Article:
Long Beach Mayor Bob Foster announced his pick to fill one of two vacancies on the city’s Harbor Commission, left open after political upheaval in the city.
Foster has tapped Lori Ann Farrell, a former city controller who currently works for the city of Huntington Beach, to fill a seat on the 5-person panel.
Farrell, a Long Beach resident who currently sits on the city’s transit board, will replace Nick Sramek.
Sramek resigned abruptly last week two days after the City Council ousted fellow Commissioner Thomas Fields in an unprecedented move.
During the meeting, Foster said he had “lost confidence” in Fields, who, as president of the commission, had publicly clashed with the mayor in recent years. A long line of speakers rose to criticize the council for what they called a political move.
In his resignation letter, Sramek told the mayor he had “great concerns about the Port and its politically charged dealings with the City,” adding that the council’s actions could have “dire effects” on the Port.
“That was just the final straw,” Sramek told The Times on Monday. “That should have never been in public.”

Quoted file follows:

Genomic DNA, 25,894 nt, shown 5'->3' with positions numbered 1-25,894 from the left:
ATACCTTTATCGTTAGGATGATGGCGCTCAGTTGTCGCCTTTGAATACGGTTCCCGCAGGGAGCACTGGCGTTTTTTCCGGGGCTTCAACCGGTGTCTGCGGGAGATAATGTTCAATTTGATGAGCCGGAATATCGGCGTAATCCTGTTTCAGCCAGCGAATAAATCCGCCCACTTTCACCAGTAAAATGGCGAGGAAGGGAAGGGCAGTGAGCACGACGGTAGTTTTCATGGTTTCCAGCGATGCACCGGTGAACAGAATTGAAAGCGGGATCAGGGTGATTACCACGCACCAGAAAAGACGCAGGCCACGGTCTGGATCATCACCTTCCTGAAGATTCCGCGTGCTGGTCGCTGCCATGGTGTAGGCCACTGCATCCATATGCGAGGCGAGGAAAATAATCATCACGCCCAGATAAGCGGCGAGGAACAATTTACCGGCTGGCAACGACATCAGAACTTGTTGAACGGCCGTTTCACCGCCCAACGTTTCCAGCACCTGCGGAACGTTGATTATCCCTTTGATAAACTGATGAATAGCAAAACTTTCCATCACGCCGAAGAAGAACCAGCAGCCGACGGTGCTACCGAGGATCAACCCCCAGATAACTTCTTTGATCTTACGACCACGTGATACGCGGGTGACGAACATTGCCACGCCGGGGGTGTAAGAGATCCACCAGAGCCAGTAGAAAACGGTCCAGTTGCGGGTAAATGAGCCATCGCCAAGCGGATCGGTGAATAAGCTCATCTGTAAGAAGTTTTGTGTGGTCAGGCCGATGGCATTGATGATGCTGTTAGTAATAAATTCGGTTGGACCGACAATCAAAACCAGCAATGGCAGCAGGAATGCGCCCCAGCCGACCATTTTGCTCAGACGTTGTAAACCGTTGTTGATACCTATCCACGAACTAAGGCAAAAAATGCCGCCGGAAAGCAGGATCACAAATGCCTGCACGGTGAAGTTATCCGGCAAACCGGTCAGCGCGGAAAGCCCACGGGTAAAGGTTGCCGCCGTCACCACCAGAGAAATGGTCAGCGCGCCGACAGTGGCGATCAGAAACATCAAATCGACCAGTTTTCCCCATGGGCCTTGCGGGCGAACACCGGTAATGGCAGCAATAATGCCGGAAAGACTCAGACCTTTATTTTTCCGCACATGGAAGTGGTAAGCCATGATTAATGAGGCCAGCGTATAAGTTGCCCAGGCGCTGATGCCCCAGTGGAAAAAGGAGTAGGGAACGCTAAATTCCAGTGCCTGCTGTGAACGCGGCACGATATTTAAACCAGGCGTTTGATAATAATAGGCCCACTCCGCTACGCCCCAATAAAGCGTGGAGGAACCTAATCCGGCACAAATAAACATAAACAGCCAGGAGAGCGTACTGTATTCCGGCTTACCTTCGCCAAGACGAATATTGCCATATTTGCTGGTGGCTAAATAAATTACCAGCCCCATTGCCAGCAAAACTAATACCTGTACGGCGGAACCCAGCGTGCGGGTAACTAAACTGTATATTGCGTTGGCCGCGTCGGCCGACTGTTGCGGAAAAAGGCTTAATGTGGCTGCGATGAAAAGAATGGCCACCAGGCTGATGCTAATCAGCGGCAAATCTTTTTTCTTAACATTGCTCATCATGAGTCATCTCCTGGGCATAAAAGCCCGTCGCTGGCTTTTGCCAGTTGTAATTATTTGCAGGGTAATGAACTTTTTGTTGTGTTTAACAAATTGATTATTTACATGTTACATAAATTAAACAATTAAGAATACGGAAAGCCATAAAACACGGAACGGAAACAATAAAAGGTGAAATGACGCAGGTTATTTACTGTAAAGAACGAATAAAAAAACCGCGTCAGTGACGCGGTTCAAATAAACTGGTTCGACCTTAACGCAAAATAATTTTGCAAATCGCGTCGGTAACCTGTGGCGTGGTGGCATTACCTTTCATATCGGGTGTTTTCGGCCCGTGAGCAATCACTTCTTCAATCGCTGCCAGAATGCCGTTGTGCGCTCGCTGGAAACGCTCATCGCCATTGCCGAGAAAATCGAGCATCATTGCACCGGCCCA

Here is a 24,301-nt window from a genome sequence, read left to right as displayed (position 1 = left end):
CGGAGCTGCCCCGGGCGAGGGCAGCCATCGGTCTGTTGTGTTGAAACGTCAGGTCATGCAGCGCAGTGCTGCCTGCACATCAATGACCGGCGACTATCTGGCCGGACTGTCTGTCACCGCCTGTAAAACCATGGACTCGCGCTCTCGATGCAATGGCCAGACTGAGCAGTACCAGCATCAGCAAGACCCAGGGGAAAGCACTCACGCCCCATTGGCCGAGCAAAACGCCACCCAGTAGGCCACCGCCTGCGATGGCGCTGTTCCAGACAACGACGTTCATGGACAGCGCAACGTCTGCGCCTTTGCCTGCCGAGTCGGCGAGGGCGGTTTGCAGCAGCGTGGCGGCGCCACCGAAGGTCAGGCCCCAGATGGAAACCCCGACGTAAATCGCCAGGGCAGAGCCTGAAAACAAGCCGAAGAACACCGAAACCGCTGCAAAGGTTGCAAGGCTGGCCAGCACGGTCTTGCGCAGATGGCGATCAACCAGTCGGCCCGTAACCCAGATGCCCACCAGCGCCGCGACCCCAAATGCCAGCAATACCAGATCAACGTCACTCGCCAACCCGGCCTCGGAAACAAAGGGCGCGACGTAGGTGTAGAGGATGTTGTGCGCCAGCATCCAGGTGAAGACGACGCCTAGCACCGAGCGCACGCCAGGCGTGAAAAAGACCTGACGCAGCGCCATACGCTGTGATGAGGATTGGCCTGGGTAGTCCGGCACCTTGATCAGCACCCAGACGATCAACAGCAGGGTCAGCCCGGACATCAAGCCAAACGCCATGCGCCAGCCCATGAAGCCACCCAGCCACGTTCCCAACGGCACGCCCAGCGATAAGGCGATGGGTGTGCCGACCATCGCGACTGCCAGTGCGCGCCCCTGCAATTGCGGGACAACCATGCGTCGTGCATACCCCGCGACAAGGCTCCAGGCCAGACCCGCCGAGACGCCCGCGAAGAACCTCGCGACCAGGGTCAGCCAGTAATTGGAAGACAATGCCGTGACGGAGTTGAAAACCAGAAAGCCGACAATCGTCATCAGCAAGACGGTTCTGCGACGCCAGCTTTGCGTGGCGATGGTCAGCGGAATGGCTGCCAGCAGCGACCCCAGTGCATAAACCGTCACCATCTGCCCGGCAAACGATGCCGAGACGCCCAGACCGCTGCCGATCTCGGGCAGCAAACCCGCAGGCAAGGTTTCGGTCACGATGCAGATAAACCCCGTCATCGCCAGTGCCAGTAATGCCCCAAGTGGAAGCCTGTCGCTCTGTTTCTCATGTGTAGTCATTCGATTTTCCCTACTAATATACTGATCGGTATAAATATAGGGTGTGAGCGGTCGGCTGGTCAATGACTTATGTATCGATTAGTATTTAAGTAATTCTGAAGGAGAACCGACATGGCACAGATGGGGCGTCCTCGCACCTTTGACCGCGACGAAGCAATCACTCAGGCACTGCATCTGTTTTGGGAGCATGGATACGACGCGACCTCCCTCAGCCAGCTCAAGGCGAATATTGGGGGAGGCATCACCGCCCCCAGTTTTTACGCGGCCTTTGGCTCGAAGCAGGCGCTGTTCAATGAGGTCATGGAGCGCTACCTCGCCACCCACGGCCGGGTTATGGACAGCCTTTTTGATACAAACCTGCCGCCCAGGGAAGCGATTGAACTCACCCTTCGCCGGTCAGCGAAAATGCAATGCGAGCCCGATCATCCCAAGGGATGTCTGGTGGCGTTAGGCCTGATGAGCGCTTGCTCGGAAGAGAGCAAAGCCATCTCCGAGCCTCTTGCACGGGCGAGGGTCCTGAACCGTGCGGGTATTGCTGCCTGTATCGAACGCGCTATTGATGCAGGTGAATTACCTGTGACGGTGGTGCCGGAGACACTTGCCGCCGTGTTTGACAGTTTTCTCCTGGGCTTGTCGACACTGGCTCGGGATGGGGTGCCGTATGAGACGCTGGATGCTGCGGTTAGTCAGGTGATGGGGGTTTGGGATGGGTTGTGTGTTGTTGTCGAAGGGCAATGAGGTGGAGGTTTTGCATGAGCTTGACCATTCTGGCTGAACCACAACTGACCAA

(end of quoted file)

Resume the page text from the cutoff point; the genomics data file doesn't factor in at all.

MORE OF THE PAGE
Farrell says she hopes to help quell some of the controversy and help the port, the second-busiest in the nation, move on.
“In the short term, I think we need to restore confidence in the city for our elected officials … confidence that we’re moving forward,” Farrell said in an interview.
Farrell said she intends to focus on continuing a “transparent” national search for a new director. She also said she hopes to improve communication between the port’s interests and the city’s.
“Of all the partnerships in the city, [the port] is one of the significant … and there needs to be a spirit of cooperation,” Farrell said.
The growing pains come as the port is overseeing billions of dollars in development projects and a national search for a new executive director. Christopher Lytle, the port’s previous director, left to head up the Port of Oakland earlier this year.
The Long Beach City Council’s personnel committee will consider Farrell’s appointment at its Dec. 3 meeting. Councilwoman Gerrie Schipske, who chairs the committee and opposed Fields’ ouster, said in a statement Monday that officials should “put politics aside for the good of the City” and expedite the naming of new commissioners.
The appointment requires a simple majority approval by the council, which could take up the issue as early as Dec. 10.
The mayor’s office did not indicate whether a second appointee to the Harbor Commission would be announced in time for next week’s meeting.